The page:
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Review: Walking with Mary by Edward Sri

Through Blogging for Books I received WALKING WITH MARY: A BIBLICAL JOURNEY FROM NAZARETH TO THE CROSS, a short (less than 200 pages) but interesting overview of the Virgin Mary’s life, based on historical fact and biblical analysis. Edward Sri has created a very readable and accessible work here, where he explains Mary’s background and life (for that time/area) and couples it with biblical quotes and passages, analyzing them and explaining them so that the reader comes to a better understanding of Mary as both a person and a saint, and thus a deeper understanding of the Catholic Church’s teachings on Mary.

Very readable and highly recommended!

Thank you, Blogging for Books, for my copy!

You can see it on Amazon where I am an Associate:

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Review: SECRET STORMS by Kathy Hatfield and Julie Mannix von Zerneck

I was recently contacted by Rachel, the publicist for SECRET STORMS, to see if I’d like to read and review this novel. It sounded interesting — a mother and daughter reunited 43 years after the young mother had given her baby up for adoption. It was a true story, too, and I said yes.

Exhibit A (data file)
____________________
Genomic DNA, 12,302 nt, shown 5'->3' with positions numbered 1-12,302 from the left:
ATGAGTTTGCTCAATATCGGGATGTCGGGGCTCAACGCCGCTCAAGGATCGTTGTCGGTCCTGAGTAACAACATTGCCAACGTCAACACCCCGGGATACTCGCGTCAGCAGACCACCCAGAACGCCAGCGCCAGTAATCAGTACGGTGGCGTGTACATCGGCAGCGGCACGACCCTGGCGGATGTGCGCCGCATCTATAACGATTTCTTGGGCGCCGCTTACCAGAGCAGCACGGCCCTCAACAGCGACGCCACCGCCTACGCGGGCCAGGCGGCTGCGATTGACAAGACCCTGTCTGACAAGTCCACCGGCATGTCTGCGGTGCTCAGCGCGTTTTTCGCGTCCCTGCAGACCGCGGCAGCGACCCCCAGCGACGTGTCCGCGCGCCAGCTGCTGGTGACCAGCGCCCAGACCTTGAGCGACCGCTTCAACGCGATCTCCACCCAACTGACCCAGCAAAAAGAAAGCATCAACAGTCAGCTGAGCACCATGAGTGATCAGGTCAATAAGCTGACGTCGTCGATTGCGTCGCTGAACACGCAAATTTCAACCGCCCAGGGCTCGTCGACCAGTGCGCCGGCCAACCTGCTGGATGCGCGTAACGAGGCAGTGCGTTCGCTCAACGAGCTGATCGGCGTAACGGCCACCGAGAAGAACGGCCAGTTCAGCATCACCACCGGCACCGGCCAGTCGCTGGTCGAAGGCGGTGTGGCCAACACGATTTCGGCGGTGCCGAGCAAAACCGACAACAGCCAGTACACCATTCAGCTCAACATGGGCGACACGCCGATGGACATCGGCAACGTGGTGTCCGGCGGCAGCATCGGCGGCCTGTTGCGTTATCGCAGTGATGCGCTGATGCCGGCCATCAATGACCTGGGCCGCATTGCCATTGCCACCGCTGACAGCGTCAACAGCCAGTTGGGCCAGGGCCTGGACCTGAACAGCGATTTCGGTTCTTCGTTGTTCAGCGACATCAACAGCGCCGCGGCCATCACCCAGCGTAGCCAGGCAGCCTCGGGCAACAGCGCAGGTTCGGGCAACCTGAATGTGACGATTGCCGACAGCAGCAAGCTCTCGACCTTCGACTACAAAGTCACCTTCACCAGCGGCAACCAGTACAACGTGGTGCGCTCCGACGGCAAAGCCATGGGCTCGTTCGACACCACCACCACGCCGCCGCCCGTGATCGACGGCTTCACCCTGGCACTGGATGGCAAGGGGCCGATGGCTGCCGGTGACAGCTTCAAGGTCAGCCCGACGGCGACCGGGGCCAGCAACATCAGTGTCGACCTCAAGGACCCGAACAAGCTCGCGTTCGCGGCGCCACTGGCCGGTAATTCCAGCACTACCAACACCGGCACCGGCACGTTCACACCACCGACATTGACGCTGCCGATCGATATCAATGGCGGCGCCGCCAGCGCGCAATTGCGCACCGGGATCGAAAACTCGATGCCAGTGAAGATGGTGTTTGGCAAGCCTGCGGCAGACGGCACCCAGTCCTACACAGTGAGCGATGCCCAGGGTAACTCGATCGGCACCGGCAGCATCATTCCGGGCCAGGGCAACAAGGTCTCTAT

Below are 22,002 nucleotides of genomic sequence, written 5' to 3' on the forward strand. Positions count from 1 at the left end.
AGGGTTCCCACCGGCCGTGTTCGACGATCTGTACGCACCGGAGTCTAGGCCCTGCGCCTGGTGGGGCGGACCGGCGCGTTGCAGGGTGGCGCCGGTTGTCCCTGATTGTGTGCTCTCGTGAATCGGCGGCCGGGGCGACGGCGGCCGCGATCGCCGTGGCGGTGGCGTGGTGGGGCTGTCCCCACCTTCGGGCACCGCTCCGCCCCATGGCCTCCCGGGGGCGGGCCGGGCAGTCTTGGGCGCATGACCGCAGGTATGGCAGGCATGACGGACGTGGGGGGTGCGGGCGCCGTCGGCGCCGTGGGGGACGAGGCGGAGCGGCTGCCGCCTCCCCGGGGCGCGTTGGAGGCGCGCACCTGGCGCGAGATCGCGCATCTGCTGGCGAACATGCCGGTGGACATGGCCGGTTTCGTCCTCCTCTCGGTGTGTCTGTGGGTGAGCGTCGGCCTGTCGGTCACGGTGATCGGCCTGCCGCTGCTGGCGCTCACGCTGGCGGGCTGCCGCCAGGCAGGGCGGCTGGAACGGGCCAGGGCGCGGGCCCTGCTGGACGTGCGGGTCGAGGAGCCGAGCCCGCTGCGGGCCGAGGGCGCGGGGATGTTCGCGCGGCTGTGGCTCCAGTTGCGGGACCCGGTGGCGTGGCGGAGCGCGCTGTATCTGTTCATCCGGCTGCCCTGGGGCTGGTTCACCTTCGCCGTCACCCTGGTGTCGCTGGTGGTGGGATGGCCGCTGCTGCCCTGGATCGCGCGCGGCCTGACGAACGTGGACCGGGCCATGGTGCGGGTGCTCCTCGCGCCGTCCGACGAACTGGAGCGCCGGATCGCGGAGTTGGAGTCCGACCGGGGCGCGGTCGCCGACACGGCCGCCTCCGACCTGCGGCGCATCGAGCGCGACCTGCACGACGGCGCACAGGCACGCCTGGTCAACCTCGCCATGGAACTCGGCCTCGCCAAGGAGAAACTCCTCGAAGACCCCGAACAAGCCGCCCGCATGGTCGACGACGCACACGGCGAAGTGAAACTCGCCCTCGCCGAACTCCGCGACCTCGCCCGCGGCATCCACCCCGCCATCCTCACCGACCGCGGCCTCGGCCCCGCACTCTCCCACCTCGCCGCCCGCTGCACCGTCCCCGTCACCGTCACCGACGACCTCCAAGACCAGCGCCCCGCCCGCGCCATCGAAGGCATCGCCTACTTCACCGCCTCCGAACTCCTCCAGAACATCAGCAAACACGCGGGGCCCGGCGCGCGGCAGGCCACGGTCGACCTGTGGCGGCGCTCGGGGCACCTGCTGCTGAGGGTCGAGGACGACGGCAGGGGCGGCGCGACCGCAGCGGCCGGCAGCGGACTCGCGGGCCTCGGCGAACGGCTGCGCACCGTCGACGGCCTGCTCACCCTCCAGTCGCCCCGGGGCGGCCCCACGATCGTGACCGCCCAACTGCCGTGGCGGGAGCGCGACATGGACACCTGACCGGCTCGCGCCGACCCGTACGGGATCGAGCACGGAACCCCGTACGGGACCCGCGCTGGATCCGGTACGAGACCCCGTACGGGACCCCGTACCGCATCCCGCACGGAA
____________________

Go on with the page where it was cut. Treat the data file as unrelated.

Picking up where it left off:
Once I started SECRET STORMS I could not put it down! I read 300 pages the first afternoon and finished it the next day. SECRET STORMS (which is subtitled: A Mother and Daughter: Lost then Found) starts in 1963 with teenage, Philadelphia debutante Julie Mannix being admitted into a psychiatric hospital. She is nineteen and pregnant. Her parents feel that hospitalizing her for the extent of her pregnancy is for her own safety and well-being, and they really want her to have an abortion, but she refuses. So Julie experiences her pregnancy while living with some interesting characters who are suffering from various psychiatric illnesses, oddly reminiscent of Girl, Interrupted. Upon having her baby girl, the baby is taken away for adoption and Julie goes home and tries to return to a “normal” life (though her family life is far from normal). Julie continues with acting and has a growing career as a stage and screen actress. She marries the father of her child and they start a life together. However, she never is able to forget her first baby, or truly forgive herself.

Meanwhile, baby “Aimee” grows up as “Kathy”, in a loving family with two brothers. Sadly, her adoptive mother dies from cancer when the three children are all less than ten years old. This is a devastating loss for the family and one from which they never truly recover. Her father tries to keep it together, with first his parents living with them and then by remarrying the beautiful but unpredictable and abusive Gloria. I felt for this family so much. This poor man lost his wife, then had a disastrous marriage, then lost his job and his house and a lot of his income. The kids were amazingly resilient, but it was a sad story.